In a new study, adults with depression who added newer antipsychotic medications to their treatment had an increased mortality risk compared to a control group that added a second antidepressant.
Physicians managing adults with depression should be aware of this potential for increased mortality, the study finds.
Although antidepressants are the first-line pharmacological treatment for depression, many people don’t respond to the first course of treatment. Subsequent treatment options include switching to another antidepressant followed by various augmentation strategies, including prescribing a second antidepressant and newer antipsychotics, such as aripiprazole, quetiapine, and olanzapine.
“Antipsychotics have well-recognized and often serious adverse effects, including a more than 50% increased mortality risk in older adults with dementia,” says lead author Tobias Gerhard, an associate professor at Rutgers University’s Ernest Mario School of Pharmacy.
“It had been previously unknown whether this mortality risk applies to nonelderly adults using newer antipsychotics as augmentation treatment for depression. The clinical trials that led to the approval of various newer antipsychotics for depression were just too small and too short to be informative for this question.”
For the new study in PLOS ONE researchers looked at data of 39,582 Medicaid beneficiaries ages 25 to 64 from 2001 to 2010, linked to the National Death Index.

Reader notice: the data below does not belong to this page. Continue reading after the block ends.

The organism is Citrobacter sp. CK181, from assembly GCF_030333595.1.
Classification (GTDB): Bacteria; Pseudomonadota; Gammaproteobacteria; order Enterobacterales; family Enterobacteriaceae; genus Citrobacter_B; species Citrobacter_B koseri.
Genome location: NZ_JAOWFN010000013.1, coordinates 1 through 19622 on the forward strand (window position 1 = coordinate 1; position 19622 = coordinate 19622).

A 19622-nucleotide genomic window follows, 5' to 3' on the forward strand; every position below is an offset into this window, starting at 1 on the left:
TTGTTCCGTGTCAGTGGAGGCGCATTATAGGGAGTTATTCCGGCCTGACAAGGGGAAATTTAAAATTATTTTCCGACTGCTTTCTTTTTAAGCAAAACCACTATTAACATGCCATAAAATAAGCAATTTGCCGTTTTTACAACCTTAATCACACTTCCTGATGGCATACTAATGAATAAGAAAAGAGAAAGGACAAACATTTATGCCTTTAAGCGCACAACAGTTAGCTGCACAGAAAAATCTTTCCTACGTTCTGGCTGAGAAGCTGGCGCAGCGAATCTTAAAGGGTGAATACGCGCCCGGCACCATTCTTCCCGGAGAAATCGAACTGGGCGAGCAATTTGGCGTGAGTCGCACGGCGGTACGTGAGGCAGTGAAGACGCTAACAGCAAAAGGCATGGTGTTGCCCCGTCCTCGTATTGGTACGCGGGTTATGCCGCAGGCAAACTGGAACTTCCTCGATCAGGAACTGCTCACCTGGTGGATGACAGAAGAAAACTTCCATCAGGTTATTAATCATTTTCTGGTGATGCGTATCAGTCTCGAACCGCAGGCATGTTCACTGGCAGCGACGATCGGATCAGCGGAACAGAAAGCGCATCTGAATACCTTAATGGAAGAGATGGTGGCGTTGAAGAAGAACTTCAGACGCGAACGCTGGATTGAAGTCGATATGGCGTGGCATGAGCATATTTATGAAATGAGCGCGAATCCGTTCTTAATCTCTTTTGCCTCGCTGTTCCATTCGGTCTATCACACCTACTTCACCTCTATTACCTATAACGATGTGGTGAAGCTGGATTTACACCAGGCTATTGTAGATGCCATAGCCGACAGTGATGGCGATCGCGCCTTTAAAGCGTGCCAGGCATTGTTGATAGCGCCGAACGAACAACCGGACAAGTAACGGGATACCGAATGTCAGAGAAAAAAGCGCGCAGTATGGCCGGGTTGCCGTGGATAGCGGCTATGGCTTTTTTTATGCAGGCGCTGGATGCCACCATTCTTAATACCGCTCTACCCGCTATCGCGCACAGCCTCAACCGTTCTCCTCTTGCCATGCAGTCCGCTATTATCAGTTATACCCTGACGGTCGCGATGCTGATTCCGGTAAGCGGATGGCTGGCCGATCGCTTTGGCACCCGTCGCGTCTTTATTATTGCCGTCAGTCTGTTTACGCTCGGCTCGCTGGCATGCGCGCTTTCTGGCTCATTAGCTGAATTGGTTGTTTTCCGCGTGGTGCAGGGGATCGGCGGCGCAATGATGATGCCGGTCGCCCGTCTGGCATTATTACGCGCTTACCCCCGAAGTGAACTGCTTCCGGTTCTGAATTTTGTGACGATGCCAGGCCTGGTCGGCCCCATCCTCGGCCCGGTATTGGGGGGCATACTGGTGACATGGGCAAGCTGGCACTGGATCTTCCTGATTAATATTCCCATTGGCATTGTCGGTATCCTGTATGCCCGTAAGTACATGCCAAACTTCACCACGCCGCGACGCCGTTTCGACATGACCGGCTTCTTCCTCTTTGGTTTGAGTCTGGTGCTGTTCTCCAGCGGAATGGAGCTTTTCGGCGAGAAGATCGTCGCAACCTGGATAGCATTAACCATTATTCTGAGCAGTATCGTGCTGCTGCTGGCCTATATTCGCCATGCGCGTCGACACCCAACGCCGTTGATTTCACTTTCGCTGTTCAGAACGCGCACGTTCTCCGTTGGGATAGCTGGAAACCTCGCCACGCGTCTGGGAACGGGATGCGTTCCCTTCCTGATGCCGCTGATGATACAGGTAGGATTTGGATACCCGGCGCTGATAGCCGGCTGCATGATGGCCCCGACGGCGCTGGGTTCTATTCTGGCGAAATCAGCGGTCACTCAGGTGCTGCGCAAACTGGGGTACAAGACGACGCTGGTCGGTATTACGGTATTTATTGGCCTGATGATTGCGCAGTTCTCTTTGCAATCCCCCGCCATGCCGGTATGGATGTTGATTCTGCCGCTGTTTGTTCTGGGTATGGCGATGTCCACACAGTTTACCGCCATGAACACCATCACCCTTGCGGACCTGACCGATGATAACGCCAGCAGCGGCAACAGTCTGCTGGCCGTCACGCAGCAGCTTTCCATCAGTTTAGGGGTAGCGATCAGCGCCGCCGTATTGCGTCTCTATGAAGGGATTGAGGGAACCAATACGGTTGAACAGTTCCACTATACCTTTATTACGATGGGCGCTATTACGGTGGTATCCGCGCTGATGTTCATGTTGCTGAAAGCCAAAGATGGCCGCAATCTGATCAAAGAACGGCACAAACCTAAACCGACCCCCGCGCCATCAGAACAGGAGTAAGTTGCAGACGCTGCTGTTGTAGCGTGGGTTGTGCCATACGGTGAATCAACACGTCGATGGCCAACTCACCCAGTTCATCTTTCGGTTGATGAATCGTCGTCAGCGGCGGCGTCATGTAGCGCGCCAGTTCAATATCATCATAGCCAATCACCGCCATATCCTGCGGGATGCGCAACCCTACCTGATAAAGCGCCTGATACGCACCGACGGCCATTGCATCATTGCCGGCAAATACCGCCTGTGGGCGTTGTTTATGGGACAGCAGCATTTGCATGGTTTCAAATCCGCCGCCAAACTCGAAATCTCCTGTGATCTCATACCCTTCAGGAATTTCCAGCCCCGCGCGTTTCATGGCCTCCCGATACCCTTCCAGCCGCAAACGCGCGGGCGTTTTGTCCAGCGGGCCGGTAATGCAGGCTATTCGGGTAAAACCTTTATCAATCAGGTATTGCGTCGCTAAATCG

After a period of treatment with a single antidepressant, study patients received prescriptions for a newer antipsychotic or a second antidepressant. The researchers found a 45% relative increase in mortality risk for those initiating a newer antipsychotic, which for the study cohort translated to one additional death for every 265 people taking the antipsychotic for one year.
“Our results require replication, ideally with a publicly financed pragmatic randomized controlled trial. However, in the meantime, our study suggests that physicians should consider prescribing antipsychotics to adults with depression carefully, as the potential health risks are substantial and the benefits are quite modest and controversially debated,” says Gerhard.
“Of particular relevance for our results is a finding from our previous work. It is well-known that most antidepressants take about four to six weeks to be fully effective. However, contrary to the drug label and treatment guidelines many patients in the United States initiate antipsychotic treatment for depression without having completed an adequate prior trial with a single antidepressant,” Gerhard says.
“Our results emphasize the importance of considering newer antipsychotics only after non-response to less risky, evidence-based treatment options has been established.”
Source: Rutgers University